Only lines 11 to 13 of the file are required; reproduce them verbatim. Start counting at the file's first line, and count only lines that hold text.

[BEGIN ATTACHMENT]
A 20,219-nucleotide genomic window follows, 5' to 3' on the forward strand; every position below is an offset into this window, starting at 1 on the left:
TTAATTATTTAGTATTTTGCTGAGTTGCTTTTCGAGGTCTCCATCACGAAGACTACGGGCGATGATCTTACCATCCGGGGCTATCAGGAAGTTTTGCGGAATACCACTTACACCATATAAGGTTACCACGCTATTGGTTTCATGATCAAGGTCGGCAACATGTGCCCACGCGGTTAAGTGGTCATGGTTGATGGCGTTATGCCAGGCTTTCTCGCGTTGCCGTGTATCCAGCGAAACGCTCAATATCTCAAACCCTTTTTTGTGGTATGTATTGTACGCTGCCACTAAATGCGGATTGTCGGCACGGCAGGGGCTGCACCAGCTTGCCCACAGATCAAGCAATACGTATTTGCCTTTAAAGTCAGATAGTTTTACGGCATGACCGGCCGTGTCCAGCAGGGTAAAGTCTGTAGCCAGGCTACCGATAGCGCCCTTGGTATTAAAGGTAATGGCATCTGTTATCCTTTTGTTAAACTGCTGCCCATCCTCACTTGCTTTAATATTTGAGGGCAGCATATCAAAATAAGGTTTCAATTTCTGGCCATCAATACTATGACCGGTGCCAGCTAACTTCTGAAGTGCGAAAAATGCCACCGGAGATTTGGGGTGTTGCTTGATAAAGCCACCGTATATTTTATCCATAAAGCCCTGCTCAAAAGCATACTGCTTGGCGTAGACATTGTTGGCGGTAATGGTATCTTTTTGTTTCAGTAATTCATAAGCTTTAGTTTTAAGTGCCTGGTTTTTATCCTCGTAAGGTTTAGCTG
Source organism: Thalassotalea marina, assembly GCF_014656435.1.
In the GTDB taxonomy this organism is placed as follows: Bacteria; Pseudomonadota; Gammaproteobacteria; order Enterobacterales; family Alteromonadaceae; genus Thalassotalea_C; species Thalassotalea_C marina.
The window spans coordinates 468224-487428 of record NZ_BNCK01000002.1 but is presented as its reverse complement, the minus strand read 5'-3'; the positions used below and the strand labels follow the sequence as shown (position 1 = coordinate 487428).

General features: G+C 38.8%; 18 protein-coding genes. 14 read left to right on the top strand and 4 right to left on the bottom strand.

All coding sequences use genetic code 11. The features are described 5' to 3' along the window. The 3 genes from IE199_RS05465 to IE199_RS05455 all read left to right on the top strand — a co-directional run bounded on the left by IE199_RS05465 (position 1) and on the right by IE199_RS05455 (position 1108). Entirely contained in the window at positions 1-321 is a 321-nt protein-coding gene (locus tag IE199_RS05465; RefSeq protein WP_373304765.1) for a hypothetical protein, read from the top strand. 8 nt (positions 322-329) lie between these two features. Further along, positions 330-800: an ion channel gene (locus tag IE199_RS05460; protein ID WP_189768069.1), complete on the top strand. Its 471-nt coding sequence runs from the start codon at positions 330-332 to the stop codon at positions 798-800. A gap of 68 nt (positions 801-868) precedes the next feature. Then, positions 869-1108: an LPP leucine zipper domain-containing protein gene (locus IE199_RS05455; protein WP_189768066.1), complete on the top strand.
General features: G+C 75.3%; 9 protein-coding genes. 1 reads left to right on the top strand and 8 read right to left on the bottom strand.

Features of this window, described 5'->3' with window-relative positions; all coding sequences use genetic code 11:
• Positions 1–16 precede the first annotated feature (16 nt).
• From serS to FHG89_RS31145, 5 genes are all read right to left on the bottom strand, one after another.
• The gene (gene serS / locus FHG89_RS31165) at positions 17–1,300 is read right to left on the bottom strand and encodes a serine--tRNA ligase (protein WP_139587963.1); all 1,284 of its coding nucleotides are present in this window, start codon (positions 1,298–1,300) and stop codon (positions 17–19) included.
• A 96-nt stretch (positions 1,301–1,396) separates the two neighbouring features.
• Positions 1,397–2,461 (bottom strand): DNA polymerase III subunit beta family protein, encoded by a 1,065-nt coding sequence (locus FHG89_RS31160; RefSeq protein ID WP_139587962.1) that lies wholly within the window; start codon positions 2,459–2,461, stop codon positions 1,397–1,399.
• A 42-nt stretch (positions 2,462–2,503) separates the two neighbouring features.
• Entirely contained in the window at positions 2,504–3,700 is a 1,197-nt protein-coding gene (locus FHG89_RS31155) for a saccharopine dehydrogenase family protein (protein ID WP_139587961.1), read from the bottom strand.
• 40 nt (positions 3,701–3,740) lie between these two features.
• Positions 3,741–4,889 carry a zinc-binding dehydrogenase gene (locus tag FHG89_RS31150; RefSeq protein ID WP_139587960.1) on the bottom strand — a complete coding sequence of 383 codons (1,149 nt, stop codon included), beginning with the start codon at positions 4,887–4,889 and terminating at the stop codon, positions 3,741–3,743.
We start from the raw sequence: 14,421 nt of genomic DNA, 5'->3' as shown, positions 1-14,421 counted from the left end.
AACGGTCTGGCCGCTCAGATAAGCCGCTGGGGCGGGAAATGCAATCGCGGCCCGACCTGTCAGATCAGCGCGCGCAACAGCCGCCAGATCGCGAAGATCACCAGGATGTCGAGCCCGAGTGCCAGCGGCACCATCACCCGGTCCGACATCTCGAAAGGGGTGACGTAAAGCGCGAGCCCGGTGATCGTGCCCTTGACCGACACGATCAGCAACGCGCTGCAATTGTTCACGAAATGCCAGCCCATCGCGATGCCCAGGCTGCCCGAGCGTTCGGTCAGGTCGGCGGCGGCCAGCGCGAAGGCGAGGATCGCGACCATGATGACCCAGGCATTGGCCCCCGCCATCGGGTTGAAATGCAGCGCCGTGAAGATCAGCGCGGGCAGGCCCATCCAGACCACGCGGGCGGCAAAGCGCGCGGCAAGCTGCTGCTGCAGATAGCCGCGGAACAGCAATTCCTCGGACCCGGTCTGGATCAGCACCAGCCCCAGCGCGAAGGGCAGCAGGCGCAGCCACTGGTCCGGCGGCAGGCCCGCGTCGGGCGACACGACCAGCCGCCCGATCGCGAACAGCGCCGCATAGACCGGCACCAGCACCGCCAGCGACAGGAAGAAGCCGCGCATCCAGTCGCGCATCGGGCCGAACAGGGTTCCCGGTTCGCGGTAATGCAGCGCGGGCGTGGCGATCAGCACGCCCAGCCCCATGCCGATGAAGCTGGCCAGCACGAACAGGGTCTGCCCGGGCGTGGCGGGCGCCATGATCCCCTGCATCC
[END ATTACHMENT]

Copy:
• From serS to FHG89_RS31145, 5 genes are all read right to left on the bottom strand, one after another.
• The gene (gene serS / locus FHG89_RS31165) at positions 17–1,300 is read right to left on the bottom strand and encodes a serine--tRNA ligase (protein WP_139587963.1); all 1,284 of its coding nucleotides are present in this window, start codon (positions 1,298–1,300) and stop codon (positions 17–19) included.
• A 96-nt stretch (positions 1,301–1,396) separates the two neighbouring features.